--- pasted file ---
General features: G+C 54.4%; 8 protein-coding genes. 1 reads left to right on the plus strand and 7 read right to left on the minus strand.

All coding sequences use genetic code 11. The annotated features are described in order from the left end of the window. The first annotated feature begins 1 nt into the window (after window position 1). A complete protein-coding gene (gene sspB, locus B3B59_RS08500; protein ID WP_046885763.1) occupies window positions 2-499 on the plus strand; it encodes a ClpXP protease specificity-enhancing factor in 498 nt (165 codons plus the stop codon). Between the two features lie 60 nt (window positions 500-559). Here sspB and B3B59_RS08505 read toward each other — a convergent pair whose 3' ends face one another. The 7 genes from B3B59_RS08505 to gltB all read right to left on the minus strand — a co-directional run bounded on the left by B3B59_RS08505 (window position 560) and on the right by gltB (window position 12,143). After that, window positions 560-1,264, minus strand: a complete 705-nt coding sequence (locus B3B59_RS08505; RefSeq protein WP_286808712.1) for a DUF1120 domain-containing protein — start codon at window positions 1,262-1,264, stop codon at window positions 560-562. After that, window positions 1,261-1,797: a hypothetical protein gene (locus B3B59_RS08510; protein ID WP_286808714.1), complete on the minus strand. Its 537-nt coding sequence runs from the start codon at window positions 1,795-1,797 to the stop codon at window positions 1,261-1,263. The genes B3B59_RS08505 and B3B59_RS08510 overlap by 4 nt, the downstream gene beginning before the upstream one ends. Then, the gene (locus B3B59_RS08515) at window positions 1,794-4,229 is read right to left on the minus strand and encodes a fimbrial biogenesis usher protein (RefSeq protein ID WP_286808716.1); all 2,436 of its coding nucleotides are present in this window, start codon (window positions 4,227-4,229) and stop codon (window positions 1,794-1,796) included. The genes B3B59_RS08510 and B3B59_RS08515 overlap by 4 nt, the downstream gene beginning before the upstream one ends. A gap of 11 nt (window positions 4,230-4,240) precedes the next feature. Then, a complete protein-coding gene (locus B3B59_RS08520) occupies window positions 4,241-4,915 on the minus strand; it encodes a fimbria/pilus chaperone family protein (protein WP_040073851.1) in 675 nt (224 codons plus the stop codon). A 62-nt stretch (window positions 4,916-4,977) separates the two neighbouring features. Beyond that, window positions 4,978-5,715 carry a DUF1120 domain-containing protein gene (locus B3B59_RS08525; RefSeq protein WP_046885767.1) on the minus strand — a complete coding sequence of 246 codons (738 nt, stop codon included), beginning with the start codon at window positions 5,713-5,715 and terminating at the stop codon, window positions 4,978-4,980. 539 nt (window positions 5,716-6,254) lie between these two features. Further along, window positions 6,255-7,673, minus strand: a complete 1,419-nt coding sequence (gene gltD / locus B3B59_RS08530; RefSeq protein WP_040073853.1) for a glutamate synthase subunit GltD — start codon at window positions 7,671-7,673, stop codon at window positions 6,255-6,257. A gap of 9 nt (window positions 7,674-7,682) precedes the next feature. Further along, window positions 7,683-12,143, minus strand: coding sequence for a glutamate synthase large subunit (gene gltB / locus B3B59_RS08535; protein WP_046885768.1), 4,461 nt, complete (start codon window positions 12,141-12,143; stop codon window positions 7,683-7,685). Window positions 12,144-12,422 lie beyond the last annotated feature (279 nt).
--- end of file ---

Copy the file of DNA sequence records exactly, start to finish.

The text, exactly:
General features: G+C 54.4%; 8 protein-coding genes. 1 reads left to right on the plus strand and 7 read right to left on the minus strand.

All coding sequences use genetic code 11. The annotated features are described in order from the left end of the window. The first annotated feature begins 1 nt into the window (after window position 1). A complete protein-coding gene (gene sspB, locus B3B59_RS08500; protein ID WP_046885763.1) occupies window positions 2-499 on the plus strand; it encodes a ClpXP protease specificity-enhancing factor in 498 nt (165 codons plus the stop codon). Between the two features lie 60 nt (window positions 500-559). Here sspB and B3B59_RS08505 read toward each other — a convergent pair whose 3' ends face one another. The 7 genes from B3B59_RS08505 to gltB all read right to left on the minus strand — a co-directional run bounded on the left by B3B59_RS08505 (window position 560) and on the right by gltB (window position 12,143). After that, window positions 560-1,264, minus strand: a complete 705-nt coding sequence (locus B3B59_RS08505; RefSeq protein WP_286808712.1) for a DUF1120 domain-containing protein — start codon at window positions 1,262-1,264, stop codon at window positions 560-562. After that, window positions 1,261-1,797: a hypothetical protein gene (locus B3B59_RS08510; protein ID WP_286808714.1), complete on the minus strand. Its 537-nt coding sequence runs from the start codon at window positions 1,795-1,797 to the stop codon at window positions 1,261-1,263. The genes B3B59_RS08505 and B3B59_RS08510 overlap by 4 nt, the downstream gene beginning before the upstream one ends. Then, the gene (locus B3B59_RS08515) at window positions 1,794-4,229 is read right to left on the minus strand and encodes a fimbrial biogenesis usher protein (RefSeq protein ID WP_286808716.1); all 2,436 of its coding nucleotides are present in this window, start codon (window positions 4,227-4,229) and stop codon (window positions 1,794-1,796) included. The genes B3B59_RS08510 and B3B59_RS08515 overlap by 4 nt, the downstream gene beginning before the upstream one ends. A gap of 11 nt (window positions 4,230-4,240) precedes the next feature. Then, a complete protein-coding gene (locus B3B59_RS08520) occupies window positions 4,241-4,915 on the minus strand; it encodes a fimbria/pilus chaperone family protein (protein WP_040073851.1) in 675 nt (224 codons plus the stop codon). A 62-nt stretch (window positions 4,916-4,977) separates the two neighbouring features. Beyond that, window positions 4,978-5,715 carry a DUF1120 domain-containing protein gene (locus B3B59_RS08525; RefSeq protein WP_046885767.1) on the minus strand — a complete coding sequence of 246 codons (738 nt, stop codon included), beginning with the start codon at window positions 5,713-5,715 and terminating at the stop codon, window positions 4,978-4,980. 539 nt (window positions 5,716-6,254) lie between these two features. Further along, window positions 6,255-7,673, minus strand: a complete 1,419-nt coding sequence (gene gltD / locus B3B59_RS08530; RefSeq protein WP_040073853.1) for a glutamate synthase subunit GltD — start codon at window positions 7,671-7,673, stop codon at window positions 6,255-6,257. A gap of 9 nt (window positions 7,674-7,682) precedes the next feature. Further along, window positions 7,683-12,143, minus strand: coding sequence for a glutamate synthase large subunit (gene gltB / locus B3B59_RS08535; protein WP_046885768.1), 4,461 nt, complete (start codon window positions 12,141-12,143; stop codon window positions 7,683-7,685). Window positions 12,144-12,422 lie beyond the last annotated feature (279 nt).